Gordon Campbell | Parliament TV | Parliament Today | Video | Questions Of the Day | Search


Life will mean Life under National

Bill English National Party Leader

29 January 2002

Life will mean Life under National

A life sentence will mean life for the worst offenders under a National Government, Opposition Leader Bill English announced today.

"At the last election 92% of voters called for tougher sentences for violent criminals. Helen Clark has ignored that message.

"The new law will be based upon the New South Wales model, which defines certain murders as so extreme that they justify special punishment. Judges will be given guidelines, and the new standard would catch about two or three cases a year in New Zealand.

"It is not difficult to pick out the criminals who would fit this criteria. Murderers like Gresham Marsh, who killed two elderly people in their beds in 1994; Paul Dally, who tortured and murdered Karla Cardno; and the killer of the two young girls in Masterton recently.

"New Zealanders feel less safe after the recent spate of murders, and our communities never will be truly safe if the worst murderers are allowed out of prison after serving only a fraction of their sentence. If these people are locked away they can never hurt anyone again.

"Labour's Sentencing and Parole Reform Bill extends the period of non-parole by only seven years. This is not good enough. The public is looking to law makers for decisive action and National will provide that leadership," Mr English said.



Some Questions and Answers on the Proposed Law

Q Why introduce life without parole for the worst murderers?

A The murder rate has increased from 40 in 1981 to 56 in 2000. This has resulted in increased public demand that forthright action be taken to express our revulsion at this trend, particularly in respect of the worst murders.

Q Who will the penalty of life without parole apply to?

A The penalty will typically apply to murderers where there are multiple victims, where the crime is a second offence or the murderer has a history of violent offending, or where the murder has been committed in particularly cruel and depraved circumstances.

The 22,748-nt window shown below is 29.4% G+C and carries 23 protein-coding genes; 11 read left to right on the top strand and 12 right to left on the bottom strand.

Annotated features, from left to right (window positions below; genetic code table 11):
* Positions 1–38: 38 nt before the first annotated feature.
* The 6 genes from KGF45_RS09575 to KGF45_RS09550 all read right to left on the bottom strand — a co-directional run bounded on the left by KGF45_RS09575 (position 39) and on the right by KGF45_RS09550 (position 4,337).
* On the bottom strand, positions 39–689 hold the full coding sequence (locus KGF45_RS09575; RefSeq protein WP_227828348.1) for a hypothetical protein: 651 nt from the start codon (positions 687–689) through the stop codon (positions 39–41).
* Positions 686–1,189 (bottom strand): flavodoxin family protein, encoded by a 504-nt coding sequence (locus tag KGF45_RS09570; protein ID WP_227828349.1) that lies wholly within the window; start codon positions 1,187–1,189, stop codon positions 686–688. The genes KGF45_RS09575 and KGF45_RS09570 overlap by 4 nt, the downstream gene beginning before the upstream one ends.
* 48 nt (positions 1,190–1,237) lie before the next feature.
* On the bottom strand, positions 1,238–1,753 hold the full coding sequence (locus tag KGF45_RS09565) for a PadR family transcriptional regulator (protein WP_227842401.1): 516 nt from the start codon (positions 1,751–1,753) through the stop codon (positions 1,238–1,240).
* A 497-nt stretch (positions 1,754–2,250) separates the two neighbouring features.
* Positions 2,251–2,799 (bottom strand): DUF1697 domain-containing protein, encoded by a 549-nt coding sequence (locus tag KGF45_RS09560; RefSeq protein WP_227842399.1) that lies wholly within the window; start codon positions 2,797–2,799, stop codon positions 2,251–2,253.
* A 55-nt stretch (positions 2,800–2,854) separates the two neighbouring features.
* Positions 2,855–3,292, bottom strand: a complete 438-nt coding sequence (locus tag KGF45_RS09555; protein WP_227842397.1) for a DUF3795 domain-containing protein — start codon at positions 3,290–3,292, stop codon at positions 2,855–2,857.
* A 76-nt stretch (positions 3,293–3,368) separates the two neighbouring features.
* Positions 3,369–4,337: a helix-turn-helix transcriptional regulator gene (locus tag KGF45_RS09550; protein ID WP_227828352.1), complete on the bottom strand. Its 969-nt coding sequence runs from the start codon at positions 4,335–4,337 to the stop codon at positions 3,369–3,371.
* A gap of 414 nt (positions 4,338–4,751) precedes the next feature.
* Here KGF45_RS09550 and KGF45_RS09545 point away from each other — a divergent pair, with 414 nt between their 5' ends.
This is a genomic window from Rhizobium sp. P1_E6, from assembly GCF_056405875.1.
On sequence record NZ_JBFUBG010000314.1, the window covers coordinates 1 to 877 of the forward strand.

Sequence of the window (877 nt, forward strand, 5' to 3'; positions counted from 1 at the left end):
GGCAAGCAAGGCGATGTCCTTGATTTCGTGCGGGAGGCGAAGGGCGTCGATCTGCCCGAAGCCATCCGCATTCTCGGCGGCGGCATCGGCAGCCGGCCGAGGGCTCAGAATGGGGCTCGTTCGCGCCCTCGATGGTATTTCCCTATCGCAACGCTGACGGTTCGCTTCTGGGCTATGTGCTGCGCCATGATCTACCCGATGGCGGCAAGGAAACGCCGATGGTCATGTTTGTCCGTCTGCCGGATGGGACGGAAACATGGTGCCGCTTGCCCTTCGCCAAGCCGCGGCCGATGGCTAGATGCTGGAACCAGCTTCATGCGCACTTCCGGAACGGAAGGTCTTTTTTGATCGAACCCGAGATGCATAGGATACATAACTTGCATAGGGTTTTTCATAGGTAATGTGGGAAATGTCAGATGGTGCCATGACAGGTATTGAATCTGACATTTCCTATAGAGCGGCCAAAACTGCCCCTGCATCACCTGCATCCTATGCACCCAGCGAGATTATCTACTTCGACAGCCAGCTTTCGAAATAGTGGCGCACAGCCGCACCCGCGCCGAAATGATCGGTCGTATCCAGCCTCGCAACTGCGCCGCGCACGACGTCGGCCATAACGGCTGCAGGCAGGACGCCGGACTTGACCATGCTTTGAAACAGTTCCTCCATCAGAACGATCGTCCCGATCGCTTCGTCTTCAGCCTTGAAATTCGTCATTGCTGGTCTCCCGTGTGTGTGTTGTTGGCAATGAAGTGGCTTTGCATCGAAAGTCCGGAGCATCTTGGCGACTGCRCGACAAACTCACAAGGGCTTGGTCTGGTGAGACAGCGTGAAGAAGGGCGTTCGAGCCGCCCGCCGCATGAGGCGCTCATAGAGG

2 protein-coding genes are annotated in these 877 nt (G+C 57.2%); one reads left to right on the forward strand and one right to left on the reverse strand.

Q What is the definition of the worst murders?

A The Judge would have to look at the following factors:

(a) multiplicity of killing (b) unusual level of premeditation (c) whether the murderer had previous convictions for homicide (d) whether the murderer had a history of sexual and/or violent offending (e) whether the murder had particularly serious levels of cruelty or torture (f) whether the murder involved the killing of a police officer in the course of duty (g) whether the murder involved unlawful entry into a home.

If one or more of these factors are present, the murderer would expect to receive life without parole.

Q How many murderers would be expected to receive the sentence of life without parole?

A On the basis of the New South Wales law, and on the New Zealand murder rates, approximately two to five murderers would receive this sentence each year.

Q Surely this means that some people would still be in jail at age 80, when they would not be a danger?

A There would be provision for discretionary release towards the end of a prisoner's life, as is the case with the New South Wales law. In New South Wales this is a Ministerial decision, not a Parole Board decision.

Q Doesn't the Sentencing and Parole Reform Bill increase the murder penalty for the worst murderers to a minimum of 17 years?

A Yes, but it will not prevent the worst murderers being released back into society, to commit further crime, and is an affront to the victims' families. For instance, a murderer who kills at age 25 can be released at age 42, still a fit, healthy and potentially dangerous individual.